Heroin Abuse and Addiction

Heroin Abuse and Addiction

On 4 Jul 2016, in substance abuse

By Cathy Williams, MSW, LCSW, CEAP

According to the National Institute on Drug Abuse, heroin is a synthetic form of morphine. Heroin is a naturally occurring substance that is abstracted from the Asian opium poppy plant. People abuse drugs for many reasons, such as curiosity, to feel good and to escape pain. Heroin use has increased in the suburbs, with women and those with higher incomes. The use of heroin has doubled among those 18-25 years old. There is a heroin epidemic in the St. Louis region due to being in close proximity to Chicago, decreased cost and increased availability in the powder form. Heroin addiction can be difficult to stop. Addiction can start gradually for some, or for others it can be immediate.

The risk factors for addiction include: genetics, early trauma such as abuse, neglect, violence and family dysfunction. Mental illness can also increase the risk of drug abuse due to self-medicating. For example, it is common for people to abuse drugs to decrease their symptoms of depression or anxiety. There is a strong connection between opioid abuse and heroin addiction. According to the Centers for Disease Control (CDC), 45% of people who use heroin are also addicted to opioid pain pills. Prescription pain pills that are frequently abused are Oxycodone, Vicodin and Demerol. Cocaine, alcohol and marijuana are also frequently abused with heroin.

There are some warning signs of heroin abuse. With adolescents, look for borrowing of money, an increase in secrecy, decreased school performance and a change in friends. Paraphernalia used for heroin are: syringes, rubber tubing, belts, spoons, needles, bottle caps and small metal or glass pipes. Look for these physical changes: small pupils, nodding off, runny nose and covering of arms. People who use heroin may start to have legal problems; you may notice items missing in the home.

A major concern of heroin use is risk for overdosing. An overdose may occur when someone takes too much of a substance, usually a drug. Overdoses may be accidental or on purpose. An overdose can have serious health consequences or death. Overdoses have drastically increased due to higher purity of heroin. In 2008 the purity was 11% and since that time it has increased to 42%. According to the CDC, heroin has caused more deaths in the Midwest than anywhere else in the nation. The drug Narcan can reverse the effects of a heroin overdose. If you suspect that someone has overdosed, call 911 immediately.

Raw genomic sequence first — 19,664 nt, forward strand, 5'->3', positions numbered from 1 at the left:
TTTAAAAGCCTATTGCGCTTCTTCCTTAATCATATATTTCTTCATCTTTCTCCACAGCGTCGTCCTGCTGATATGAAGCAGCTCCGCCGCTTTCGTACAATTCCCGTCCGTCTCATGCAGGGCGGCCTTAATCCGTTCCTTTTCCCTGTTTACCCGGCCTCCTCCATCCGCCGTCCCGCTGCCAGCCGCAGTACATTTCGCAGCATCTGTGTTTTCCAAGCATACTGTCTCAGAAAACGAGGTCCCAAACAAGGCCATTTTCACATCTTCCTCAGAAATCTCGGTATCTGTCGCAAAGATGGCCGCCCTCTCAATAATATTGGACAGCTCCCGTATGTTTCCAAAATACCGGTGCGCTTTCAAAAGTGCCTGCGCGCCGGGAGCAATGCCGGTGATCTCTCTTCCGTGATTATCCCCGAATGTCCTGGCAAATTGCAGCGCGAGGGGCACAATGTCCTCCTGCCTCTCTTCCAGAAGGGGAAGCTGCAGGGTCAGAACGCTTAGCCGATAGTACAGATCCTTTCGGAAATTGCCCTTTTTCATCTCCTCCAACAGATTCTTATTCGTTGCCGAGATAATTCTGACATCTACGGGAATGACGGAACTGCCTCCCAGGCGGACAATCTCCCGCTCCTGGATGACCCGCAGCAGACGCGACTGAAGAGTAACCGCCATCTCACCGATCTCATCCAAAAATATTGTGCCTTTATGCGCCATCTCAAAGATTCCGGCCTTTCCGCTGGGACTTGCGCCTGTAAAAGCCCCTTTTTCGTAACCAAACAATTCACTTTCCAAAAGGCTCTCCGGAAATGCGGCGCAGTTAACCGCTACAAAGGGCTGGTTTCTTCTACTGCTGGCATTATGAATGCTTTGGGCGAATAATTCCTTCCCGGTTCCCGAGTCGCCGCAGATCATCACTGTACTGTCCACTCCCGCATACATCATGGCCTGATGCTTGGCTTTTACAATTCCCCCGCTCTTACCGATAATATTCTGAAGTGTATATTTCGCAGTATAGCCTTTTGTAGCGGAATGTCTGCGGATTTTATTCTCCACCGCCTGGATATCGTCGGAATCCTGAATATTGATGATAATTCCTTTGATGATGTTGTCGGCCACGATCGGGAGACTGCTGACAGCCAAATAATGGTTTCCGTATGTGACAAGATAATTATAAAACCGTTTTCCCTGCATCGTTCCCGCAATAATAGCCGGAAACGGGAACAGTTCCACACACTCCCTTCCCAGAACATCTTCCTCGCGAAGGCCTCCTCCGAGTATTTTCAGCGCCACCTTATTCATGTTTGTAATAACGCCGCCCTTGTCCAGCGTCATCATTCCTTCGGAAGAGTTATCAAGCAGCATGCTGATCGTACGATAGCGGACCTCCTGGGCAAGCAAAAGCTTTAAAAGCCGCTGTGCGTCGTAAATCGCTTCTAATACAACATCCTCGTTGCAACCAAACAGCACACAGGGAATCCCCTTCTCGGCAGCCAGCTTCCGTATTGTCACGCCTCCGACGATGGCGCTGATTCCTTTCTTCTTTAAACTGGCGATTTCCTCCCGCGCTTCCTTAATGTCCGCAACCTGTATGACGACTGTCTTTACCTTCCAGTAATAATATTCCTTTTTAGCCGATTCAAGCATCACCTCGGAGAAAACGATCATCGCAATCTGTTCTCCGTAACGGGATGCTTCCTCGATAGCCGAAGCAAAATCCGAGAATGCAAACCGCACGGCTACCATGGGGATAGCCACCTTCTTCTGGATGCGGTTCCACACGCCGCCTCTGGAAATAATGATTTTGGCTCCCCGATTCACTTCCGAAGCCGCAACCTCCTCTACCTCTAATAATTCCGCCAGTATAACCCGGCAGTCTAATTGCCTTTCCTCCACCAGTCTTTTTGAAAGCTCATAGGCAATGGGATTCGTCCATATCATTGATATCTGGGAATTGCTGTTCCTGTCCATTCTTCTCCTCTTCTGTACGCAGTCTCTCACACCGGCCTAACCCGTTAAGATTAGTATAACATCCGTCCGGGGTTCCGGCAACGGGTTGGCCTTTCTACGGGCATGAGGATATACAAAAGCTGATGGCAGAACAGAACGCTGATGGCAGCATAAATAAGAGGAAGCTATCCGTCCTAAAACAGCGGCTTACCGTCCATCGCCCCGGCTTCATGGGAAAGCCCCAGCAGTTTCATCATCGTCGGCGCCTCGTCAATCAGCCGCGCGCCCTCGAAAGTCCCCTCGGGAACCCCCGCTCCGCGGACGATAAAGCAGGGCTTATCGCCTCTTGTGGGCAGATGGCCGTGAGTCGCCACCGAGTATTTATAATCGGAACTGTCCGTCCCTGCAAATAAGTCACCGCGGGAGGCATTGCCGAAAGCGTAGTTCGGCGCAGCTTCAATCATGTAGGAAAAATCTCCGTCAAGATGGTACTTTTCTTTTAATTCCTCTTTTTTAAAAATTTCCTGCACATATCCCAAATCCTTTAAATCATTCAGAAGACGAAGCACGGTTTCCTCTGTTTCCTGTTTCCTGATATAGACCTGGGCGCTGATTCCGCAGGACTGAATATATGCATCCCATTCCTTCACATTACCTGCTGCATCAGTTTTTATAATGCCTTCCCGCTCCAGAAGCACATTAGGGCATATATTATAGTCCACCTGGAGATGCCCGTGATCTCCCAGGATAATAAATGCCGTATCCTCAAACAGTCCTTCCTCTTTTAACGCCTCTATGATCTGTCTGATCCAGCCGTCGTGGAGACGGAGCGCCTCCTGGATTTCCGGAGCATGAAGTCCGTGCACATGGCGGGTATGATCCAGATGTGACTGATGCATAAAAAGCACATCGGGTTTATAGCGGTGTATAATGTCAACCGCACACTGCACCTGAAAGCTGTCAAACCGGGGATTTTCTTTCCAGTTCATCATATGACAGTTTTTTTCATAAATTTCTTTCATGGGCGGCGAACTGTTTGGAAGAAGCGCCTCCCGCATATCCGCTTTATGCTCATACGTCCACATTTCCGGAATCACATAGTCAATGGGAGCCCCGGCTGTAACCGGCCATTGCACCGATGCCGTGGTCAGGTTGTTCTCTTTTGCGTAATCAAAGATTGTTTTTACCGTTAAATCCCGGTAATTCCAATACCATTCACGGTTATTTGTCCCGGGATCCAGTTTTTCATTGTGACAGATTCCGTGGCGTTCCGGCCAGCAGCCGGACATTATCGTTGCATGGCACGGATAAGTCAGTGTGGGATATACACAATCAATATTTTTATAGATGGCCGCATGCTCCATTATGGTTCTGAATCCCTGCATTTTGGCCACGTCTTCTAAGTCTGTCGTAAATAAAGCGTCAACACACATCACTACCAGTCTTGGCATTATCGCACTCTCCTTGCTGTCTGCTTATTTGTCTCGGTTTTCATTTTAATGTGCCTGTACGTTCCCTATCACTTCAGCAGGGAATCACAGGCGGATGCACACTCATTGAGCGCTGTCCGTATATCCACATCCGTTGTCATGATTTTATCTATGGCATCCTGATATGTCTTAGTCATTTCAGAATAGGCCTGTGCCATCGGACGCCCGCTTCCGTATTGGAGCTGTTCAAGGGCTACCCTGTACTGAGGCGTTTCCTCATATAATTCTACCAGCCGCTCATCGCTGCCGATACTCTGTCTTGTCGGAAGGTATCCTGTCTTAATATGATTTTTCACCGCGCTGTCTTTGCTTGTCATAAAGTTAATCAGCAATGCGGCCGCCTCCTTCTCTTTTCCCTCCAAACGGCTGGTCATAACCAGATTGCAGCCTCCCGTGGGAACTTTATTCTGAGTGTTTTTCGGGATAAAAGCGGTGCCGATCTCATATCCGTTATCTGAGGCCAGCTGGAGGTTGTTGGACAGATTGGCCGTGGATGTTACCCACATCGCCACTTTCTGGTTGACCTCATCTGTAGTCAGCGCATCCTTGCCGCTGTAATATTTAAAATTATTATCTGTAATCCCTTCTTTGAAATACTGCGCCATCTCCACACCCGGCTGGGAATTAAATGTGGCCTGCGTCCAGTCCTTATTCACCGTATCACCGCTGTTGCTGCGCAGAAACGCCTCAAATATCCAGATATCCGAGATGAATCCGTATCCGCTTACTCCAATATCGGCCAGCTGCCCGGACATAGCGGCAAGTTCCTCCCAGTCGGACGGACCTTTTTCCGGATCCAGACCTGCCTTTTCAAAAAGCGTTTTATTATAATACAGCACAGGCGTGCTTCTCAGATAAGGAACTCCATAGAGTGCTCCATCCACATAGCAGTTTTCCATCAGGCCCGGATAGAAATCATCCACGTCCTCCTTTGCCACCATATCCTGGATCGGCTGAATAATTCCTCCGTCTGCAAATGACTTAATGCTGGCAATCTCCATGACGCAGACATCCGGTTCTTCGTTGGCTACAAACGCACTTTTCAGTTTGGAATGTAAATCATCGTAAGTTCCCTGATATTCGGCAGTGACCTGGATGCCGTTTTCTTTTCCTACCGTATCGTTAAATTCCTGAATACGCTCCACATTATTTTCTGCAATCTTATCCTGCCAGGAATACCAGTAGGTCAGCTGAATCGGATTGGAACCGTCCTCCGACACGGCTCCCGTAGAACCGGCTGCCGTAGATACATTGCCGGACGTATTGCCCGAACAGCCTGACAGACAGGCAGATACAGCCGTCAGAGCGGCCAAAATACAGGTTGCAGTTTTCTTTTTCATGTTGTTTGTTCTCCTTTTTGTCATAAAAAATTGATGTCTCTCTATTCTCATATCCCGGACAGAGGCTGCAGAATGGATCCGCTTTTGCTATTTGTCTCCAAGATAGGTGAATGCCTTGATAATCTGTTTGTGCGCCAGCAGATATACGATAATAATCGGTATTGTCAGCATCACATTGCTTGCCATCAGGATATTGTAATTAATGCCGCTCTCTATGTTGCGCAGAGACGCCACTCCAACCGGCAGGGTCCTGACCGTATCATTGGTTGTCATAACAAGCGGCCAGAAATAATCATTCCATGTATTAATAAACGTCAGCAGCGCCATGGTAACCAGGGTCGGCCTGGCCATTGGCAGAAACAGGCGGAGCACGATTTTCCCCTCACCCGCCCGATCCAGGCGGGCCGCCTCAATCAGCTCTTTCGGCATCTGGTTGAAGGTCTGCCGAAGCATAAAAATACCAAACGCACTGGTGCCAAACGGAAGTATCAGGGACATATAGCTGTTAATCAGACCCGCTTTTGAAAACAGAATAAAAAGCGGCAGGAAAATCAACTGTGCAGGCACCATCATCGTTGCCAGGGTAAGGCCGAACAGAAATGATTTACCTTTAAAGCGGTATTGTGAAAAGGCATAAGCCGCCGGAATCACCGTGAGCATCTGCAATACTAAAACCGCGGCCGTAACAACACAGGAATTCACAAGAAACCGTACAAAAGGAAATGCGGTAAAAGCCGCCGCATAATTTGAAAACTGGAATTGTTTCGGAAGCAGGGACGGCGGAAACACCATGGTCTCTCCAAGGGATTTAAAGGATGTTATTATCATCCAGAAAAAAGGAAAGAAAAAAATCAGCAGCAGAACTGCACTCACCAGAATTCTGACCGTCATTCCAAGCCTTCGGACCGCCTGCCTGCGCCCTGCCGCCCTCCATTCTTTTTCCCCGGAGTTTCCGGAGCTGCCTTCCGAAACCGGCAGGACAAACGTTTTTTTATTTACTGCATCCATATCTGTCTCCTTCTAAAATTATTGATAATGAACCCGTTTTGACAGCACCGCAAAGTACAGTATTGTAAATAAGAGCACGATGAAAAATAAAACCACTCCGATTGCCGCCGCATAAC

Fortunately there is help for those with a heroin problem. The addict’s denial can make it difficult for them to admit that they need help. They will have many excuses to justify their use. For most addicts to accept help they need to have a serious consequence. Getting professional help for the addict and family is crucial. It is important not to enable them. Enabling behaviors include giving them money or bailing them out of legal situations. There are detox programs for heroin that use maintenance drugs such as Methadone or Suboxone. These programs assist with the withdrawal symptoms. Chemical dependency programs provide helpful education and the opportunity to be with others who are struggling with the same issues. Support groups such as Narcotics Anonymous are crucial for recovery. Family members and friends can benefit from Nar-Anon support groups since addiction is a disease that affects everyone around the addict.

BJC EAP is a great resource for help. BJC EAP consultants have Master's degrees and are licensed professionals. They are available to help the family and the person who is experiencing drug abuse problems. Please call 314.747.7490 anytime. 

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